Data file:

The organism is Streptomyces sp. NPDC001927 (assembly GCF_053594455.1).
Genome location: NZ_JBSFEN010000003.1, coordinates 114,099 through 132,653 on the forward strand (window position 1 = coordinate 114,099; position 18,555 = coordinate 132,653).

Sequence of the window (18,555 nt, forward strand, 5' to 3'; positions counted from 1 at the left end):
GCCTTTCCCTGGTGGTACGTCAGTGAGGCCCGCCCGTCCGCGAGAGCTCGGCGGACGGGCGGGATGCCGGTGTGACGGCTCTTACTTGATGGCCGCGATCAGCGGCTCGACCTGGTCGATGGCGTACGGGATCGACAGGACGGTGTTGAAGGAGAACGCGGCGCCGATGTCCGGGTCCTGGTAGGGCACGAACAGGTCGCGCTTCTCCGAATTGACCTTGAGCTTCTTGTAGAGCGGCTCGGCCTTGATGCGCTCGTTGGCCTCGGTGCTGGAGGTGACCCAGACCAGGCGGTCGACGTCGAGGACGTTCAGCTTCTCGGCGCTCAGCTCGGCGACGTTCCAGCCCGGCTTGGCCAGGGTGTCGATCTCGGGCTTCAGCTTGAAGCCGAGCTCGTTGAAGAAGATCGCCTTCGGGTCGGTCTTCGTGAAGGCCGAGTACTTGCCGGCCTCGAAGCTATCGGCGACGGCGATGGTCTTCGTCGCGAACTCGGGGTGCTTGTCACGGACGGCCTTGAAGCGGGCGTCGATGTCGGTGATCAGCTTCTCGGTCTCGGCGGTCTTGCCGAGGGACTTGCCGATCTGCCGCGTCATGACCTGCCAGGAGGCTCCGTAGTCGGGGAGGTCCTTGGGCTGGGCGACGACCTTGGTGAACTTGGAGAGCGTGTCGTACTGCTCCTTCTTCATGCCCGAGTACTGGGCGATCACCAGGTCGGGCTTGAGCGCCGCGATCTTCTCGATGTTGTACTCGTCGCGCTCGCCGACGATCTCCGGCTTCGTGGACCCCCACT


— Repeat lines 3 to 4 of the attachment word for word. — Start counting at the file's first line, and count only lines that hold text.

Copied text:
Sequence of the window (18,555 nt, forward strand, 5' to 3'; positions counted from 1 at the left end):
GCCTTTCCCTGGTGGTACGTCAGTGAGGCCCGCCCGTCCGCGAGAGCTCGGCGGACGGGCGGGATGCCGGTGTGACGGCTCTTACTTGATGGCCGCGATCAGCGGCTCGACCTGGTCGATGGCGTACGGGATCGACAGGACGGTGTTGAAGGAGAACGCGGCGCCGATGTCCGGGTCCTGGTAGGGCACGAACAGGTCGCGCTTCTCCGAATTGACCTTGAGCTTCTTGTAGAGCGGCTCGGCCTTGATGCGCTCGTTGGCCTCGGTGCTGGAGGTGACCCAGACCAGGCGGTCGACGTCGAGGACGTTCAGCTTCTCGGCGCTCAGCTCGGCGACGTTCCAGCCCGGCTTGGCCAGGGTGTCGATCTCGGGCTTCAGCTTGAAGCCGAGCTCGTTGAAGAAGATCGCCTTCGGGTCGGTCTTCGTGAAGGCCGAGTACTTGCCGGCCTCGAAGCTATCGGCGACGGCGATGGTCTTCGTCGCGAACTCGGGGTGCTTGTCACGGACGGCCTTGAAGCGGGCGTCGATGTCGGTGATCAGCTTCTCGGTCTCGGCGGTCTTGCCGAGGGACTTGCCGATCTGCCGCGTCATGACCTGCCAGGAGGCTCCGTAGTCGGGGAGGTCCTTGGGCTGGGCGACGACCTTGGTGAACTTGGAGAGCGTGTCGTACTGCTCCTTCTTCATGCCCGAGTACTGGGCGATCACCAGGTCGGGCTTGAGCGCCGCGATCTTCTCGATGTTGTACTCGTCGCGCTCGCCGACGATCTCCGGCTTCGTGGACCCCCACT